By Caleb Lunetta
Signal Senior Staff Writer
For some, the notion of traveling — especially on airplanes flying at a usual altitude of 42,000 feet — has always been a scary proposition.
But since the global proliferation of the coronavirus last year, and the general acceptance that being among strangers in confined or unfamiliar spaces greatly heightened risk of exposure, the group of those afraid to travel expanded significantly.
According to a report by the International Air Transport Association, full-year global passenger traffic results for 2020 dropped by 65.9% compared to 2019, making last year the sharpest traffic decline in aviation history.
“As the coronavirus began its global spread, the air industry came to a virtual standstill by the end of March,” read a report released by United Nations officials in January. “Following widespread national lockdowns, by April the overall number of passengers had fallen 92% from 2019 levels, an average of the 98% drop-off seen in international traffic and 87% fall in domestic air travel.”
Although travel slightly recovered in the latter part of 2020, the widespread availability of the various vaccines across the world ushered in the next phase of travel in the COVID-19 pandemic.
While airlines previously grounded all flights and travel outside of the county was restricted, airborne cabins and family vehicles are once again filled with passengers and families heading out to fulfill the travel goals they had made during lockdown and/or quarantine.
But rules remain stringent, according to Santa Clarita Valley travel experts, and those rules remain in place to keep you, and all others safe, during your shared journeys.
According to the Transportation Security Administration’s website, the number of people who head through all airport checkpoints in the United States has been steadily increasing throughout 2021.
For instance, on Sept. 19 of this year, approximately 2,075,000 travelers went through TSA checkpoints during a 24-hour time frame, but only 848,000 went through on Sept. 19, 2020. The latest figures show a gradual return to pre-pandemic levels, because on the same day in 2019, TSA saw 2,517,000 travelers headed through U.S. airport security.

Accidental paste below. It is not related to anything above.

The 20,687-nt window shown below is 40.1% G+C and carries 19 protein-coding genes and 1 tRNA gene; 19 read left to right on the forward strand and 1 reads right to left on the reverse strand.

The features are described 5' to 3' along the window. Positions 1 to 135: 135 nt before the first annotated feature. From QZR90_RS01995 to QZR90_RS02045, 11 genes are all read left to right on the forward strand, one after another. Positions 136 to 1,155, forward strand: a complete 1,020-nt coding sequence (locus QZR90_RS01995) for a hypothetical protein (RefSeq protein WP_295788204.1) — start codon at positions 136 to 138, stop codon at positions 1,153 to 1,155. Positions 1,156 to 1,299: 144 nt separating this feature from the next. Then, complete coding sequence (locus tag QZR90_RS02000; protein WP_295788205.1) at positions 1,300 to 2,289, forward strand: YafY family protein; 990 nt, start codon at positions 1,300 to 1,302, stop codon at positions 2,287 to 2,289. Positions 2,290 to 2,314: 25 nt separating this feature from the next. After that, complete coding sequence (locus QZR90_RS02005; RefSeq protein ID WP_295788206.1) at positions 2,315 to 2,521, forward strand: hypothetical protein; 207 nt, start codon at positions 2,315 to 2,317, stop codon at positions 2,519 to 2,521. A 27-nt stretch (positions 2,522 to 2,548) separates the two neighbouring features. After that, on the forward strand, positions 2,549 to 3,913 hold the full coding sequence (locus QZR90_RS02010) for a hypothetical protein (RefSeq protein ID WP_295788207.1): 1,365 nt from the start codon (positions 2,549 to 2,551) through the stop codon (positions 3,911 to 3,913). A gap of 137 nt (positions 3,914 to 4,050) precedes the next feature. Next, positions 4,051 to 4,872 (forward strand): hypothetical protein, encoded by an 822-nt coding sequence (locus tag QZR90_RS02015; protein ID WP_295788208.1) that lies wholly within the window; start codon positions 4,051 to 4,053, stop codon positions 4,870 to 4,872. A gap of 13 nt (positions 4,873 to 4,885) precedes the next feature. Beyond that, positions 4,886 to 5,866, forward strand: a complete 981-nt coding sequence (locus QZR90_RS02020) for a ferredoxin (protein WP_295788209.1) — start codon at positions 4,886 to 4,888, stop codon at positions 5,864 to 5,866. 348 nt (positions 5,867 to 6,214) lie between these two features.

Even when comparing the growth in the number of travelers just this year, a gradual return to normalcy is apparent. In the early part of the year, such as January, the daily average number of travelers hovered in the six-figure range; whereas late-summer and early-fall averages show a daily rate in the seven-figure range.
“Almost overnight, we went from hardly booking anything at all to just ‘BAM!’” said Monica Vibe, a travel agent at Travel Leaders Executive in Stevenson Ranch. “People are definitely traveling and are definitely looking for next year if they’re not quite ready to go now.”
The latest protocols, even in view of local medical experts, can be confusing at times. But two good rules to follow, according to Dr. Jordan Michelena, a family medicine physician at Henry Mayo Newhall Hospital urgent care, is to protect yourself and use common sense.
“So, if you’re out by yourself, going for a walk in a park or something, then feel free, you don’t need to wear a mask,” said Michelena in an interview posted to Henry Mayo’s community outreach webpage. “If you’re not around somebody who looks sick or has COVID or has COVID-like symptoms and you’re out in the open, we know that the infectivity rate is low at that point.”
“But if you’re going to be in a crowded room with other people, you don’t know whether they’re vaccinated, they don’t know if you’re vaccinated, then at that point, you would want to wear a mask,” Michelena added.
Michelena reminded people that the first step to making sure you’re safe while traveling is to get vaccinated.
“We know vaccines work from extensive decades of vaccination with measles, mumps, the flu, COVID now,” said Michelena. “We know that they do work. And so that would be step No. 1 … I encourage everyone to get it who is eligible and who’s within the age groups. And we know that kids are not eligible to get them. So, we want to be extra careful about protecting them, right? So, getting vaccinated would be No. 1.”